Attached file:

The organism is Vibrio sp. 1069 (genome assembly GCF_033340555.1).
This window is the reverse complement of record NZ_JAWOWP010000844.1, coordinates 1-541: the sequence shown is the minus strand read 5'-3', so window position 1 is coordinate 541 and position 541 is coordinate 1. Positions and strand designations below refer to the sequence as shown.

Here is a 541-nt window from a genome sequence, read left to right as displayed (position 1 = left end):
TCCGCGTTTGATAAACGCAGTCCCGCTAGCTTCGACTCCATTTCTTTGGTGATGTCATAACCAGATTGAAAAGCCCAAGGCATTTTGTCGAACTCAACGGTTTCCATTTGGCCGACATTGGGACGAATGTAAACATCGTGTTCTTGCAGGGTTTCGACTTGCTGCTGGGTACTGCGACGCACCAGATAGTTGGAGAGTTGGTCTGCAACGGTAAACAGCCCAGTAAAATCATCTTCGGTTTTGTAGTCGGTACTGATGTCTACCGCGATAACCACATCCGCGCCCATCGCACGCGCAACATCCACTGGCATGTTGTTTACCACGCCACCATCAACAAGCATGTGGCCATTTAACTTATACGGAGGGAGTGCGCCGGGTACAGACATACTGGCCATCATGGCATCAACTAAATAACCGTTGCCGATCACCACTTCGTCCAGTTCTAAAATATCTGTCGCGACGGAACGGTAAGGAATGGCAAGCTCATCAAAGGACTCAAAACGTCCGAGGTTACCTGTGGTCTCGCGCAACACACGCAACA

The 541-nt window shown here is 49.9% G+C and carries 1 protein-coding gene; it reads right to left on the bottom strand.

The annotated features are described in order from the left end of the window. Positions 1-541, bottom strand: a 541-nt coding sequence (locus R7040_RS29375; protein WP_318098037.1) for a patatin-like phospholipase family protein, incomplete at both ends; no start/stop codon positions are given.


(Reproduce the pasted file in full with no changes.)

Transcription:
The organism is Vibrio sp. 1069 (genome assembly GCF_033340555.1).
This window is the reverse complement of record NZ_JAWOWP010000844.1, coordinates 1-541: the sequence shown is the minus strand read 5'-3', so window position 1 is coordinate 541 and position 541 is coordinate 1. Positions and strand designations below refer to the sequence as shown.

Here is a 541-nt window from a genome sequence, read left to right as displayed (position 1 = left end):
TCCGCGTTTGATAAACGCAGTCCCGCTAGCTTCGACTCCATTTCTTTGGTGATGTCATAACCAGATTGAAAAGCCCAAGGCATTTTGTCGAACTCAACGGTTTCCATTTGGCCGACATTGGGACGAATGTAAACATCGTGTTCTTGCAGGGTTTCGACTTGCTGCTGGGTACTGCGACGCACCAGATAGTTGGAGAGTTGGTCTGCAACGGTAAACAGCCCAGTAAAATCATCTTCGGTTTTGTAGTCGGTACTGATGTCTACCGCGATAACCACATCCGCGCCCATCGCACGCGCAACATCCACTGGCATGTTGTTTACCACGCCACCATCAACAAGCATGTGGCCATTTAACTTATACGGAGGGAGTGCGCCGGGTACAGACATACTGGCCATCATGGCATCAACTAAATAACCGTTGCCGATCACCACTTCGTCCAGTTCTAAAATATCTGTCGCGACGGAACGGTAAGGAATGGCAAGCTCATCAAAGGACTCAAAACGTCCGAGGTTACCTGTGGTCTCGCGCAACACACGCAACA

The 541-nt window shown here is 49.9% G+C and carries 1 protein-coding gene; it reads right to left on the bottom strand.

The annotated features are described in order from the left end of the window. Positions 1-541, bottom strand: a 541-nt coding sequence (locus R7040_RS29375; protein WP_318098037.1) for a patatin-like phospholipase family protein, incomplete at both ends; no start/stop codon positions are given.